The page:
A restraining order is issued by the courts to protect a person against the actions of another individual where those actions amounted to domestic violence, stalking, harassment or sexual assault.
For this reason, they are often brought about to protect the victim of domestic abuse from someone with whom they have been in an intimate relationship; perhaps a family member or someone you have lived with.
Depending on the type of order obtained and the risk posed to the victim, an order may prevent the offender from getting in contact with the victim, either directly or indirectly, keeping distance from a particular property, or physically staying away from the victim.
What is a restraining order?
In the UK, Section 12 of the Domestic Violence, Crime and Victims Act 2004 deals with the protection of victims of abuse and allows the courts to grant orders keeping the offender away from the victim where there is sufficient evidence the victim would be at risk otherwise.
The order must be issued by a judge following criminal proceedings against someone but can only be granted where there is “sufficient evidence” that the person seeking the order is in danger.
Although the court must be convinced ‘beyond all reasonable doubt’ of a criminal intention, restraining orders can be granted regardless as to whether the defendant is found guilty or acquitted of the general crimes of which they are accused.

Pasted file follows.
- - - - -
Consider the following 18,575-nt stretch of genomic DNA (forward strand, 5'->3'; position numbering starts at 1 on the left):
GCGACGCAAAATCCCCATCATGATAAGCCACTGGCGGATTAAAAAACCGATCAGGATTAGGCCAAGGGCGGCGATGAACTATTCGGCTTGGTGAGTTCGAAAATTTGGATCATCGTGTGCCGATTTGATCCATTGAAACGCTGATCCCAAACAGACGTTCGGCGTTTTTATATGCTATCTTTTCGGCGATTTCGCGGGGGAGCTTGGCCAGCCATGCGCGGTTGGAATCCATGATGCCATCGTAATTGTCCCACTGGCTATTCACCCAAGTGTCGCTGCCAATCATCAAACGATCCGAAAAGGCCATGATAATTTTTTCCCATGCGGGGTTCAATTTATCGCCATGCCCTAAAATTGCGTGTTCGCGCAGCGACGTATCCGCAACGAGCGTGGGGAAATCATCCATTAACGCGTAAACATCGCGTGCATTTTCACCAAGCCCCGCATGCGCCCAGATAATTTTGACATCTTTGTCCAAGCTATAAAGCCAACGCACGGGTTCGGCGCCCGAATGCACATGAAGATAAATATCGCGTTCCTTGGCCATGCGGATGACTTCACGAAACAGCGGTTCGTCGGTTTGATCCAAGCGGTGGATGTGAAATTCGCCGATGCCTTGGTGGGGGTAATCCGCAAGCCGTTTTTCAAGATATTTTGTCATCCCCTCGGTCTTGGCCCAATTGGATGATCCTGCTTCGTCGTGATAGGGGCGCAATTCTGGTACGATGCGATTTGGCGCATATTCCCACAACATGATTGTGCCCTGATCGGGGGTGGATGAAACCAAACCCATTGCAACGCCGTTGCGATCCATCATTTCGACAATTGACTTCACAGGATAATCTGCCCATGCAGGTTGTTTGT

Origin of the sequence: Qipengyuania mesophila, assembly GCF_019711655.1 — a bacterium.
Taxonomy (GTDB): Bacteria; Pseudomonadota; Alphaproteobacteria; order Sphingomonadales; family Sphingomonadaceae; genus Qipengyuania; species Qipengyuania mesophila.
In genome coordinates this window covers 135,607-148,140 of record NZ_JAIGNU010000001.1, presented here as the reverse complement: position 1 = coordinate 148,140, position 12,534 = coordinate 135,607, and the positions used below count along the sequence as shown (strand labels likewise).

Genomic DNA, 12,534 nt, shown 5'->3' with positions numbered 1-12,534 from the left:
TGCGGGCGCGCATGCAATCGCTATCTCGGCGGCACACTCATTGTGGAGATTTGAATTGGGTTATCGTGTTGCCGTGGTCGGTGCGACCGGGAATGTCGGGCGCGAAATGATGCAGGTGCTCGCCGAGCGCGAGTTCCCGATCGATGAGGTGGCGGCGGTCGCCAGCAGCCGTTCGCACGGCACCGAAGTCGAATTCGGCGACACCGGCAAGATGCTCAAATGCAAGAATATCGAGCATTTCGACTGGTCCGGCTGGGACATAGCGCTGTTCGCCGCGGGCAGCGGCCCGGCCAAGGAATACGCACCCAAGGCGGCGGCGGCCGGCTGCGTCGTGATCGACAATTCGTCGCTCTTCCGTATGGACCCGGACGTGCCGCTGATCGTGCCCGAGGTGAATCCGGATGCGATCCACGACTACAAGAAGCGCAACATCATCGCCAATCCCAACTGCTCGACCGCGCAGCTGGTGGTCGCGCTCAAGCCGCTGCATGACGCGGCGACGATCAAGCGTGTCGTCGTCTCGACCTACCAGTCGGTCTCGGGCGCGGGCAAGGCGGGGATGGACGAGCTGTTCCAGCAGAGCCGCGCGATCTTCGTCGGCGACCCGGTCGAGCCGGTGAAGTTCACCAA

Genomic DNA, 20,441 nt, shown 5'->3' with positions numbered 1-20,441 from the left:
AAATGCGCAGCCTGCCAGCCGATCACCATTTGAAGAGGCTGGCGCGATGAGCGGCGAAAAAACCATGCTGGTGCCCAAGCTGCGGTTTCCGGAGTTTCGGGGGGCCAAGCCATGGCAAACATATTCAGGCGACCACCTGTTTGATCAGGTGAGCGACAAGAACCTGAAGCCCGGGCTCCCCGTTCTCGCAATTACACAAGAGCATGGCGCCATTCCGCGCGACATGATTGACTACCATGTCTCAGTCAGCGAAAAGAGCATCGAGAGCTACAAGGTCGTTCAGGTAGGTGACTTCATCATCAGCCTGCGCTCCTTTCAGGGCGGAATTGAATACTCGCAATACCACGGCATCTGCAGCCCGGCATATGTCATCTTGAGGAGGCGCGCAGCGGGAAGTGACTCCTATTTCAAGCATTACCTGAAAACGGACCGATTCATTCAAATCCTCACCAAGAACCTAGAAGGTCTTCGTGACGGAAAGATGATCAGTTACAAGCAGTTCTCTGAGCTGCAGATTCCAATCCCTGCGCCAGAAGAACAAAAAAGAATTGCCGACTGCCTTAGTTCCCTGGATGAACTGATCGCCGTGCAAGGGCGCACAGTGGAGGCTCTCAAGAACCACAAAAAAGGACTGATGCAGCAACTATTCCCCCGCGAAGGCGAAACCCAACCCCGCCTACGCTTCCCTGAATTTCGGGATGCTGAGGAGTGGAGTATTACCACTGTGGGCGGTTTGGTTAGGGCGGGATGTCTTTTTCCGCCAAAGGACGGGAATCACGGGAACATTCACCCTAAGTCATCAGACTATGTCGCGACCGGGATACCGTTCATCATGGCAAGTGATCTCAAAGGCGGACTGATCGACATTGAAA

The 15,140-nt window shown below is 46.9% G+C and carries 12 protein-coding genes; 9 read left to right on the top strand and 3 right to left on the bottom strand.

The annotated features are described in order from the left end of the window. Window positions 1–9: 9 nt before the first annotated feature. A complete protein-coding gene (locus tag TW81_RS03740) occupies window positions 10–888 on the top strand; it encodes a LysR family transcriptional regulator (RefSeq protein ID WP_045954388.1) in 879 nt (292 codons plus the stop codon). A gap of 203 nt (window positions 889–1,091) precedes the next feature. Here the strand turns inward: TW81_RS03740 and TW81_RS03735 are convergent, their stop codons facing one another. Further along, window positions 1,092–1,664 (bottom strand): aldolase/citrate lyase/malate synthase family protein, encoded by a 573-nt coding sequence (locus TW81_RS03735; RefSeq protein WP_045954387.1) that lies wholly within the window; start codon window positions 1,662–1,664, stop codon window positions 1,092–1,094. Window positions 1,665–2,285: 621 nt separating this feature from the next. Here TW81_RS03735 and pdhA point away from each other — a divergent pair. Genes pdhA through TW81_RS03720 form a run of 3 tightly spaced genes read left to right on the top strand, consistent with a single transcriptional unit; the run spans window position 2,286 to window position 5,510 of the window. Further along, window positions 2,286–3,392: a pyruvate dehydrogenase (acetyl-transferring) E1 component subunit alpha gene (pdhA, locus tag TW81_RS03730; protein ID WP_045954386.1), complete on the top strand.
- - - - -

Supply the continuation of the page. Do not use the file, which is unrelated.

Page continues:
The CPS advises that restraining orders are generally issued when someone is “convicted of an offence of harassment… or an offence of putting someone in fear of violence.”
Who can apply?
In the UK, restraining orders are issued during criminal offence sentencing, so the victim needs to first report the defendant to the police and take them to court in order to obtain an order. Orders can be requested by the prosecutor (for example the police or other public authority) or directly by the victim of the offence.
The person against whom the proceedings are being brought has a right to be heard by the court before any order can be issued and the final decision will always be made by the court.
How long do they last?
Restraining orders in the UK do not have any set time limits as to duration, so an order can be issued for as long as the court deems necessary. They do not cost anything to obtain in the UK, so anyone who is in fear of violence can be adequately protected.
Although there are no set limits on the duration of a restraining order, they can be amended or discharged by the court if the prosecutor, defendant or anyone else named in the order requests it.
What if the order is broken?
If someone breaches the terms of their restraining order, they will be in breach of court – which is a criminal offence – and can be fined or be imprisoned for up to 5 years.
Once the order has been issued, the victim will be given a copy and it is always advisable for them to carry this with them so that if the defendant breaches the terms of the order, it can be easily shown. Should the order be lost or destroyed, the court will be able to issue another copy.
If the abuser does breach the restraining order, the victim should call the police immediately so that criminal charges can be filed.